If you look beyond his actual words you see another message … rank does not limit your impact on the Air Force, only you can limit your impact on the Air Force. This is a specifically compelling message to officers falling in the 97 percentile group and is the basis for why I wrote this paper. Hopefully this paper can alleviate the pain, disappointment and feeling that your career is over which is experienced by most officers the first time they realize they are in the 97 percentile group.

Generally, it is good advice to decouple the motivation to make a difference from the rank on one’s shoulder. But let’s not fool ourselves: rank is keyed to impact. You need enough of it to make the impact you seek. In my experience, the number one complaint from officers is that they can’t stand working for inept or corrupt leaders. The best solution to that problem is for the “good guys” to stay in the fight and crowd out the losers.

“A man must know his destiny. if he does not recognize it, then he is lost.” – Gen. George S. Patton

Your Air Force Realities:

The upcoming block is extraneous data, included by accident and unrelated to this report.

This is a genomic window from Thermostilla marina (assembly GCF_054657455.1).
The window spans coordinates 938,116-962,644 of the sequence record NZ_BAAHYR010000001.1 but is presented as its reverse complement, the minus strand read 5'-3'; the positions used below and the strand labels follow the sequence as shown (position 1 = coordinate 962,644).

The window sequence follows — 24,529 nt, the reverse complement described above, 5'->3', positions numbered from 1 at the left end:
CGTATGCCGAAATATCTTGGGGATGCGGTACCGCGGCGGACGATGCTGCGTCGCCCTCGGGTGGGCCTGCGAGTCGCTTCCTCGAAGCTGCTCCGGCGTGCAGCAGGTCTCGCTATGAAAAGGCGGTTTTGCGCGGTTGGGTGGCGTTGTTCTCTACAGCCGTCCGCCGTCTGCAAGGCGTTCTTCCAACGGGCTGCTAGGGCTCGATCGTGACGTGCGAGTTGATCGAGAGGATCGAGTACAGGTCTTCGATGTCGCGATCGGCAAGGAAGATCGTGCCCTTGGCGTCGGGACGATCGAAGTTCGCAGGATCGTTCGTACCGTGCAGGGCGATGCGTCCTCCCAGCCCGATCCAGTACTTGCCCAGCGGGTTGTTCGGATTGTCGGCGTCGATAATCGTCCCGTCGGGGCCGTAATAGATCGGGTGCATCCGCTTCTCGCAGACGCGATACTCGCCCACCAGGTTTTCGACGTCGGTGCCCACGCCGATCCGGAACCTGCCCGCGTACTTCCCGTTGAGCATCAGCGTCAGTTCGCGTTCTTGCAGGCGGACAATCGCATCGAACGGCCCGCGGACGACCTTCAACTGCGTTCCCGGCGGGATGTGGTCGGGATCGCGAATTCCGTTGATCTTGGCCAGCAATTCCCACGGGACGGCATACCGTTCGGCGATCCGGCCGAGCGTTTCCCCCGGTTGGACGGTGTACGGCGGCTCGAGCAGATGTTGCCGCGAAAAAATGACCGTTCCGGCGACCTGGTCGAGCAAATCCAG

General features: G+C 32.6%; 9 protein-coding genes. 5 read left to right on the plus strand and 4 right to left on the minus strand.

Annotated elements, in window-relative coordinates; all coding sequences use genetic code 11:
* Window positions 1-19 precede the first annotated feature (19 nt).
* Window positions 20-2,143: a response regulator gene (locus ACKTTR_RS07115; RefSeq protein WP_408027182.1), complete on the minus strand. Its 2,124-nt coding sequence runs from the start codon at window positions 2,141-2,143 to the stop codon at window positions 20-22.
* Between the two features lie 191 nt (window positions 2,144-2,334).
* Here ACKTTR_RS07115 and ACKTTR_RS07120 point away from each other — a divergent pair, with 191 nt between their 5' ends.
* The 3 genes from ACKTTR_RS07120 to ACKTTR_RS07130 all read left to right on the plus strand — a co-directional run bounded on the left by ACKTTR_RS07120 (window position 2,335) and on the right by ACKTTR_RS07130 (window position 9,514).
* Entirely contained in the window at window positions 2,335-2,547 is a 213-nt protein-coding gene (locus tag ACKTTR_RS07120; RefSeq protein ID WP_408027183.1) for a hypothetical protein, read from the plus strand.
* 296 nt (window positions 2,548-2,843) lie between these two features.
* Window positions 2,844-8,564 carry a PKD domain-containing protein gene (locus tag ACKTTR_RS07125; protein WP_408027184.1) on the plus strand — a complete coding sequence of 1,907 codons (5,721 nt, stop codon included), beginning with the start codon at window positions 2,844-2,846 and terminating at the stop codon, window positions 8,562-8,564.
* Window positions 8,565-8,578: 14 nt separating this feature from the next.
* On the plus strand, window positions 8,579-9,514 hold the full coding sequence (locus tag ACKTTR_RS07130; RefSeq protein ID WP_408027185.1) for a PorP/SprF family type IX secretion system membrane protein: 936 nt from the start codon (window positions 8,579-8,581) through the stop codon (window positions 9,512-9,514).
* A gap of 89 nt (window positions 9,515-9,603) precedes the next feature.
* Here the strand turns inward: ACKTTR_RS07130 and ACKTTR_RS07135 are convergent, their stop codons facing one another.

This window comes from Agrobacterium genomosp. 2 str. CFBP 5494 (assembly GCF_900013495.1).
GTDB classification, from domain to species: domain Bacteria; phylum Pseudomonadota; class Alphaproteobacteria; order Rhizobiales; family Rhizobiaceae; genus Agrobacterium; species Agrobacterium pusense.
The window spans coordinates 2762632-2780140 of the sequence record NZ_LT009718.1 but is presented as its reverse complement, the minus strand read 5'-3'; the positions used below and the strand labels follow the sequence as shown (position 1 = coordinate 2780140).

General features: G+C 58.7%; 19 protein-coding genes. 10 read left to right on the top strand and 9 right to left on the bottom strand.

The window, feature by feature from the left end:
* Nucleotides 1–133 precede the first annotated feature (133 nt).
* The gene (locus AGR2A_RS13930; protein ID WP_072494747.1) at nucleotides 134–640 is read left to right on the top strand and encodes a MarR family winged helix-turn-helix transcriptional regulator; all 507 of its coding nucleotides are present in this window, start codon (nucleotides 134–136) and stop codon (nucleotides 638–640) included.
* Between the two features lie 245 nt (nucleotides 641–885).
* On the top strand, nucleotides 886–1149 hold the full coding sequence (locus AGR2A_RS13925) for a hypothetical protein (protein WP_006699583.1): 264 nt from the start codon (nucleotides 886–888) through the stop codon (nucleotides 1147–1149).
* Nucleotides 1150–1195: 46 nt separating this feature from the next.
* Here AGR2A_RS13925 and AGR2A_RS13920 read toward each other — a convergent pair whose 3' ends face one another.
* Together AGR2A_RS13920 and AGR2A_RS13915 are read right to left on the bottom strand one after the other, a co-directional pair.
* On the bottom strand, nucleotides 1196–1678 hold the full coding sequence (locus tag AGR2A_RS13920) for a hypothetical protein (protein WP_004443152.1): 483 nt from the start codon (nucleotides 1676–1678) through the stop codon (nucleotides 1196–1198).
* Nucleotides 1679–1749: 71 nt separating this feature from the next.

Your career is not over if you do not get School or BTZ, you can still make great contributions to the Air Force and provide many positive influences to your Airmen. The old adage, “bloom where you are planted” is still relevant. Hard work and being good at your job will get you promoted on-time and it will ensure you have a lasting career in the Air Force.

Superb advice not often enough given.

1) You will do everything right, fill every box and still be promoted on time: There are parts of getting promoted BTZ that are out of your control. Timing is everything … you can’t control who your Senior Rater is or who else is competing with you for promotion. You can only control the work you do; outside of that your [fate] is in someone else’s hands. It doesn’t matter, because promotions don’t indicate your worth and only you can limit the impact you make.

Timing isn’t everything, but it matters a lot in early promotions. That doesn’t mean you should hand Jesus the aircraft and stop steering toward your objectives. If you register your best performance, the system will either do the rest or it won’t. If you go passive and don’t register your best performance, nothing is possible. There is no guiding hand of fate here. It’s on you to position yourself.

“The greatness of a leader is measured by the achievements of the led. This is the ultimate test of his effectiveness.” — Gen. Omar Bradley